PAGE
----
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- Open Access
M.R.I. changes with increasing age: comparison between schizophrenics and health subjects
Annals of General Psychiatryvolume 7, Article number: S343 (2008)
A critical review of M.R.I studies between the years 2001-2006, that include a re-evaluation after two to five years and the factors that influence possible changes.
Materials and methods
Selective review of M.R.I studies between 2001-2006, in Medline. Preferential focus on review articles, meta-analyses and studies including large number of participants.
The variation in healthy brain structure depends on sex, handedness, genetics and experience. Sex variations are the most important factor, influencing the results of MRI studies including schizophrenic, patients. Other crucial factors are the presence of clinical symptoms, medication status, family history and the presence cognitive deficits. In healthy subjects the maximum gray matter volume appears between 15-20 years of age and declines steeply with increasing age. The volume of the ventricles increases after the age of 20 and white matter volume increases slowly after 15-20 years of age. Schizophrenic patients compared with healthy volunteers have reduced total brain volume (β12%), increased ventricles (α20%), gray matter volume loss (β1-5%), but no statistical difference in white matter volume. Some patients present increased ventricles during the first episode, but no further dilation. Others show no statistical significant enlargement at first, however after 2-5 years their ventricles become greater than those of healthy subjects. Gray matter is reduced from the first episode and continues to decrease steeper than in age matched healthy volunteers.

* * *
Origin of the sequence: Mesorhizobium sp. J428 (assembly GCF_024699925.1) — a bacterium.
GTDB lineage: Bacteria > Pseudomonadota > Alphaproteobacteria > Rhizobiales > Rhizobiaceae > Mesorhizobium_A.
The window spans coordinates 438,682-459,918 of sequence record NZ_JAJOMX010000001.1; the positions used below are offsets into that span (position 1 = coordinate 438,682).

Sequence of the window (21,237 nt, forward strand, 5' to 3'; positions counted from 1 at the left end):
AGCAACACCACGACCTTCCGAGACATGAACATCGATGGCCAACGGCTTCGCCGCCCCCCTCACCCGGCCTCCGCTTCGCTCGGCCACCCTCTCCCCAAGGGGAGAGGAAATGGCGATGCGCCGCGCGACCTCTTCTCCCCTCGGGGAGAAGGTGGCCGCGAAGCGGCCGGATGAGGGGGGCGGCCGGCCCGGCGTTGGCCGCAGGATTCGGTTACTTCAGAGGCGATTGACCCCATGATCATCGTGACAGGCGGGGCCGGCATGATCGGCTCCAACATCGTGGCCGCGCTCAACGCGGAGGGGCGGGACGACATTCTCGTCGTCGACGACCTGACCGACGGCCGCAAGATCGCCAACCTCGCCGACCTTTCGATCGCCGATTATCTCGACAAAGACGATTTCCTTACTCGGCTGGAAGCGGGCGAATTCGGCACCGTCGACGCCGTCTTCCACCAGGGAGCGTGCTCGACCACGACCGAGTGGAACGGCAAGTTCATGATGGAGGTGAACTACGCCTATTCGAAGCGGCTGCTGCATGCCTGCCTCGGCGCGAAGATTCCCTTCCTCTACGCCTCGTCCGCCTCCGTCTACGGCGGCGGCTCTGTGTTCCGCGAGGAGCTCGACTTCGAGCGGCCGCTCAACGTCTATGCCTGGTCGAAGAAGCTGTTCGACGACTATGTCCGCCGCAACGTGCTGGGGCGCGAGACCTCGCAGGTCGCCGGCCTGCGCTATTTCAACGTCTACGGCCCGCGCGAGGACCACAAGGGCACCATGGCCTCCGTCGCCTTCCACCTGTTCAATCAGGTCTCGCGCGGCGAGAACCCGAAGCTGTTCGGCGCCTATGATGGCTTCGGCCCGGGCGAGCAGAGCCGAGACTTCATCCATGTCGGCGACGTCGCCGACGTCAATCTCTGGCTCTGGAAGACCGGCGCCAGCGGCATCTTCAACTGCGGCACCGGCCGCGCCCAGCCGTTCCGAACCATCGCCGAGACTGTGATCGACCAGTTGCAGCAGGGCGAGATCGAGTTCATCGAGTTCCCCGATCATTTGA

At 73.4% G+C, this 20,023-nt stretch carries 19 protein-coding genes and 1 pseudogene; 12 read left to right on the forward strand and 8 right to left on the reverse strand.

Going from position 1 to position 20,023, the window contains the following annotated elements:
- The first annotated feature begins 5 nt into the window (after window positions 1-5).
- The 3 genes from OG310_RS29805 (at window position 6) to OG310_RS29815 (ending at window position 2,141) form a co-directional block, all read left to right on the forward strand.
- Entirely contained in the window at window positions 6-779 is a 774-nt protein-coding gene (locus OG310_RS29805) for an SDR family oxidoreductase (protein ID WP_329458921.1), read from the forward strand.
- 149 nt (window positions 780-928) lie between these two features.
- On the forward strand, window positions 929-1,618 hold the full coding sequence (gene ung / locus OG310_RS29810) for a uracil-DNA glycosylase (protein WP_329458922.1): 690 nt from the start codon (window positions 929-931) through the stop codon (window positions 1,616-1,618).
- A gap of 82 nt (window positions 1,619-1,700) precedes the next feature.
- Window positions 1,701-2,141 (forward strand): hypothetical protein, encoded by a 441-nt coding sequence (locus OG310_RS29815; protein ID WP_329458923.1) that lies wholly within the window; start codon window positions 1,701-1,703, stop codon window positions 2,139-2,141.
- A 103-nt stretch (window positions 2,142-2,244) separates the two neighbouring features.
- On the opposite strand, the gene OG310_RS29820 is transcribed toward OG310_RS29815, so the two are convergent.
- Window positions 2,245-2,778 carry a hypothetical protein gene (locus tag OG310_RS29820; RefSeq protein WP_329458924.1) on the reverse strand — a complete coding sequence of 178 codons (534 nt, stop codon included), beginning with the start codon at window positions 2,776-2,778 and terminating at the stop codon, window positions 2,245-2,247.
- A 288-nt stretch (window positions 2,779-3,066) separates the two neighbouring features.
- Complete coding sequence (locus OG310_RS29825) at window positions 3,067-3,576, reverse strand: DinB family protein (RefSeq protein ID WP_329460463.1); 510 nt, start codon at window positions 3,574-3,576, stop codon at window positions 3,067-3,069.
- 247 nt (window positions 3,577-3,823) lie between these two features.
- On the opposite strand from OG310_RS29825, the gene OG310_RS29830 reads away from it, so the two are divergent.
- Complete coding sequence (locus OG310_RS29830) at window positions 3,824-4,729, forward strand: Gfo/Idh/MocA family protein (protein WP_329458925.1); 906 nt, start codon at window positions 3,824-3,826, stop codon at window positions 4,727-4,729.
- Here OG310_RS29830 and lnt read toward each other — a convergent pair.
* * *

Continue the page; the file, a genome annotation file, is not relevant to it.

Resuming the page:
The neurodevelopmental model of schizophrenia explains only some of the MRI finding, such as increased ventricles, with no subsequent dilation. Some schizophrenic patients present (also) neuro-degenarate finding (such as continuous increase of ventricles and gray matter volume loss), that might represent an accelerated aging process.